Beyond the News

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The Simple Truth | Egypt

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by Reem Kassem, Founding Director, Agora Arts & Culture, Egypt

And suddenly everybody is speaking about sexual harassment in Egypt. As if it wasn’t there years and years ago. As if no other horrible incidents happened over the past years. And as if we surprisingly discovered the horrible manners in the society yesterday! People on the media are wondering why and why and why! Funny!

Sexual harassment has been there since years. And due to numerous reasons people weren’t able to discuss it openly. Society refused to admit that there is a manners’ problem not only reflected in the increased number of sexually harassed women, but mostly in the general behavior of the society. And now after issuing a law against sexual harassment, more and more people are admitting it and started the discussion. That is a positive sign, because starting the discussion might mean that the issue will be seriously addressed.

“Any negative trait that arises in a society is a result of its failure to meaningfully communicate, express and engage”

More than one year ago I wrote about the relation between sexual harassment and lack of arts education in schools on my Blog. And stated in my post, that 80% of sexual harassment incidents is due to the lack of meaningful channels for self-expression in the society. I observed the behavior of the little boys in the school next door everyday in the morning before going to work. And made a little research about the social and economic conditions of these kids in comparison to others same age but engaged in social and cultural activities.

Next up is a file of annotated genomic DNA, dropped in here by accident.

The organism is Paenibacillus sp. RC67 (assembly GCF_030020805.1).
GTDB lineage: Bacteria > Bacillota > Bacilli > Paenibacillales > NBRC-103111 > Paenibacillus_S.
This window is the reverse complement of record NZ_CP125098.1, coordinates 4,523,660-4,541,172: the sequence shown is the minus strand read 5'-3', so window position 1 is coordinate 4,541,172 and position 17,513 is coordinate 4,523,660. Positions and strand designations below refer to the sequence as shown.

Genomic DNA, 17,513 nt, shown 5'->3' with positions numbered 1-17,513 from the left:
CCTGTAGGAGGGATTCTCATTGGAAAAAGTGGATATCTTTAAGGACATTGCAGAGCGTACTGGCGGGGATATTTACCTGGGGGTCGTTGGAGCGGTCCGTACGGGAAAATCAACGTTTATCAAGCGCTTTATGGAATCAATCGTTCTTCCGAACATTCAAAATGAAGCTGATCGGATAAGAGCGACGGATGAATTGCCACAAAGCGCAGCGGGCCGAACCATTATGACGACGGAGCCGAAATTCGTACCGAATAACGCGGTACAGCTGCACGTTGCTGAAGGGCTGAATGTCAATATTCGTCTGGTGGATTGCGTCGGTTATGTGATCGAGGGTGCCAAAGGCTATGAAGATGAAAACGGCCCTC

Kids from disadvantaged communities find it cool to tease girls on the streets, they find it self-satisfying to harass a girl or even a woman and exercise power in public. This is due to complex reasons, be it a reflection of what they see at home, education, culture, but mainly their failure to meaningfully express themselves. So what they simply do is express it negatively through sexual harassment, violence, gangsters’ activities, escaping from schools etc. All they understand is that they are heroes among their society by doing that.

They grow up having learned that this is the only way accessible for them to express and engage in the society. They haven’t seen any music classes at school to discover the world of cultural institutions and start learning an instrument or go to a concert. They haven’t seen drama or poetry or even attended a painting class. This is the difference between these kids and their fellows who could afford going to private schools; thus meaningfully engage in the society. And this is the difference between men who are upset now that sexual harassment is becoming more and more a habit in the society, and their fellow men who exercise it and who always accuse women for being women.

The simple truth is that sexual harassment and any other negative behavior is not going to disappear or even decrease without teaching the society how to engage and express meaningfully. This means finding alternative ways to communicate rather than negatively behaving. And this is neither gonging to happen without having a sufficient number of cultural engaging activities, and a reasonable number of operating cultural institutions with venues where the society can meet, engage and exchange. Nor is it going to happen when education is lacking the food for mind and soul.

No creativity and innovation … No math and science
No culture and arts … No manners and positive behaviors
That’s the simple truth

Reem Kassem is a performing arts curator and festival manager working at the Bibliotheca Alexandrina Arts Center. She founded Agora for Arts and Culture, an independent arts education institution. Reem is the Head of Performing Arts Programming at the Bibliotheca Alexandrina Arts Center, where she coordinates the monthly program and the performing arts festivals of the Bibliotheca. She established AGORA for Arts and Culture in 2011, an independent organization undertaking the 2020 Development Matrix; a program connecting arts practice and non-formal education with social development. In 2012, she established AGORA International, a new branch based in Marseille.
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